Saturday, February 24, 2007

Tarryl Hill laid to rest

After the rifle volleys, the bagpipes and the prayers, hands -- some bare, some in white dress gloves -- touched and traced the name on Tarryl Hill's crypt in remembrance, grief and good-bye.

With a bitter wind cutting across Acacia Park Cemetery on Friday, Hill -- a member of the 1st Battalion of the 24th Marine Regiment killed by a roadside bomb in Anbar province, Iraq, last week -- was entombed in a chapel mausoleum. Family, friends and fellow Marines caressed the bronze letters and numerals on the crypt face spelling out his name and marking his brief life from 1987 to 2007.

One Marine, a portrait of grief in dress blues, bowed and pressed his fist for a long moment against the marble slab after it sealed up Hill's dark wood coffin.

Several hundred mourners filled New St. Paul Tabernacle Church of God in Christ, on the west side of Detroit, for Hill's funeral Friday. Afterward, police led the sad, slow convoy carrying him to the cemetery in Beverly Hills.

"I'm just a regular guy," Hill, 19, said in an interview played to the gathering. "A regular citizen until my country called."

The interview was taped in December as Hill of Shelby Township prepared to ship out to Iraq where he'd join his unit whose deployment is being chronicled in the Free Press as Michigan's Band of Brothers.

His camouflage cap was pulled down and his smile was turned up as he spoke to the camera.

"We're ready -- always," Hill said as his buddies joked in the background. "We learn to count on each other. We are one."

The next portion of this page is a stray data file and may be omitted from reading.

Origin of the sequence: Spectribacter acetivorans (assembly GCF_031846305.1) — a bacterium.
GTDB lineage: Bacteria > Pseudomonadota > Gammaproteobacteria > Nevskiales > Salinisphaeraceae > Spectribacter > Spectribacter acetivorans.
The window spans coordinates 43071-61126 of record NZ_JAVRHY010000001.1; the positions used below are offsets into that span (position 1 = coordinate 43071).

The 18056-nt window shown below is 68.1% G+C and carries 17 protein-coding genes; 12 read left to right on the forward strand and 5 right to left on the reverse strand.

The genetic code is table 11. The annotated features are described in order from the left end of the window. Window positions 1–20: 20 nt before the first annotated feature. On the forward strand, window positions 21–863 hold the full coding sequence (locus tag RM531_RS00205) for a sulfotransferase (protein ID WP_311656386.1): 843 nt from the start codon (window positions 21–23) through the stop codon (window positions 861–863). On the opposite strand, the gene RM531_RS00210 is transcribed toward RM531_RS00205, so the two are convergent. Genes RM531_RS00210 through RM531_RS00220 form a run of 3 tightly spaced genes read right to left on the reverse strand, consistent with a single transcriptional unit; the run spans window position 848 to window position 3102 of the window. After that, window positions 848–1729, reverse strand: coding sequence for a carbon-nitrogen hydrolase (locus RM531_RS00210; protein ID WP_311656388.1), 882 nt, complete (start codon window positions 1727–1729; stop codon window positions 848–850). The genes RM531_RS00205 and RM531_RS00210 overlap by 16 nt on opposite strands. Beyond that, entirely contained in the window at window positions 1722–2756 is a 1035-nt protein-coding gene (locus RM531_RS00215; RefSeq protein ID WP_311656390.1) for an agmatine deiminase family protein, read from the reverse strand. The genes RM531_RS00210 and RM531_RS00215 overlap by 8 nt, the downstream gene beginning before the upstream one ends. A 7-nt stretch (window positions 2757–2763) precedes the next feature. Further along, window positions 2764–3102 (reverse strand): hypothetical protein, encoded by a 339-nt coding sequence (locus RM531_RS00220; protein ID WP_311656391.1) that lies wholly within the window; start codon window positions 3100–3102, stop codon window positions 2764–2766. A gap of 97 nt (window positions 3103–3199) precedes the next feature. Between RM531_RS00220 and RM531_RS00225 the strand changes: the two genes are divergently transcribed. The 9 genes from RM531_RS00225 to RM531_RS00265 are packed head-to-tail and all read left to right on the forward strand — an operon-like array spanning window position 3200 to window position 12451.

Hill was raised by his grandparents, George and Sue Hill, and he attended Grandmont Rosedale Christian School in Detroit, where his first- and second-grade teacher Faith Butler said he helped start each school day.

"He'd always want to hold that flag and say that pledge," Butler said.

Hill's sister Dedra Hill and cousins Steven, Kevin and Marquetta Hill gathered behind the coffin and recalled how they were the inseparable "FAB Five" as kids.

"This may be the last time the five are together," she said. "Tarryl, in case you didn't know it, we love you."

A Marine honor guard escorted him and his family. The guards saluted and fired rifles in his memory. They carried his coffin, placed it in the crypt and knelt, presenting folded American flags to his grandparents.

Hill gave his life, said Marine Lt. Col. Stephen Lewallen, going out "every day to try to make things better for people he didn't even know."

"He was doing what he raised his hand to do," Army Chaplain P.K. Roberts, assigned to Selfridge Air National Guard Base in Harrison Township, told the mourners.

"So I stand here," she said, "and salute him for a job well done."

From the Free Press

Related Link:
Tarryl Hill remembered

Related Link:
Tarryl B. Hill killed during combat operations